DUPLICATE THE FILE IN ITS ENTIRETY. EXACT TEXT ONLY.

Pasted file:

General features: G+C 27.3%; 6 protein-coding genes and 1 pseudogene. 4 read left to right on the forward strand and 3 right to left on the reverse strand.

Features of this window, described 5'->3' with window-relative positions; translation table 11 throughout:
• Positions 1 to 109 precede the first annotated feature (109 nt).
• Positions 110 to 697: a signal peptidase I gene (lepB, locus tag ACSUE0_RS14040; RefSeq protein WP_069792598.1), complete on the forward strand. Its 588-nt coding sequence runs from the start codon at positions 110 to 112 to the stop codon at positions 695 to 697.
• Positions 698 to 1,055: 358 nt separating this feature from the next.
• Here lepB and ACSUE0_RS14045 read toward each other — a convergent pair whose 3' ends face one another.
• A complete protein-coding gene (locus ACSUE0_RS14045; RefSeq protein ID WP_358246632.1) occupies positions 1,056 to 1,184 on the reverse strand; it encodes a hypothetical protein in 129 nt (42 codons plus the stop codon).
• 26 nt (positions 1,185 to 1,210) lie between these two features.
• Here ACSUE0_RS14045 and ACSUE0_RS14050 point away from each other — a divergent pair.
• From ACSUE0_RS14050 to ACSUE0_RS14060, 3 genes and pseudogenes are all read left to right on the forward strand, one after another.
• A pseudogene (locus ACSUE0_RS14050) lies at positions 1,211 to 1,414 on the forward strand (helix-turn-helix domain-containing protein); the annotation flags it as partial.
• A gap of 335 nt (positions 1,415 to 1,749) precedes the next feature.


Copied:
General features: G+C 27.3%; 6 protein-coding genes and 1 pseudogene. 4 read left to right on the forward strand and 3 right to left on the reverse strand.

Features of this window, described 5'->3' with window-relative positions; translation table 11 throughout:
• Positions 1 to 109 precede the first annotated feature (109 nt).
• Positions 110 to 697: a signal peptidase I gene (lepB, locus tag ACSUE0_RS14040; RefSeq protein WP_069792598.1), complete on the forward strand. Its 588-nt coding sequence runs from the start codon at positions 110 to 112 to the stop codon at positions 695 to 697.
• Positions 698 to 1,055: 358 nt separating this feature from the next.
• Here lepB and ACSUE0_RS14045 read toward each other — a convergent pair whose 3' ends face one another.
• A complete protein-coding gene (locus ACSUE0_RS14045; RefSeq protein ID WP_358246632.1) occupies positions 1,056 to 1,184 on the reverse strand; it encodes a hypothetical protein in 129 nt (42 codons plus the stop codon).
• 26 nt (positions 1,185 to 1,210) lie between these two features.
• Here ACSUE0_RS14045 and ACSUE0_RS14050 point away from each other — a divergent pair.
• From ACSUE0_RS14050 to ACSUE0_RS14060, 3 genes and pseudogenes are all read left to right on the forward strand, one after another.
• A pseudogene (locus ACSUE0_RS14050) lies at positions 1,211 to 1,414 on the forward strand (helix-turn-helix domain-containing protein); the annotation flags it as partial.
• A gap of 335 nt (positions 1,415 to 1,749) precedes the next feature.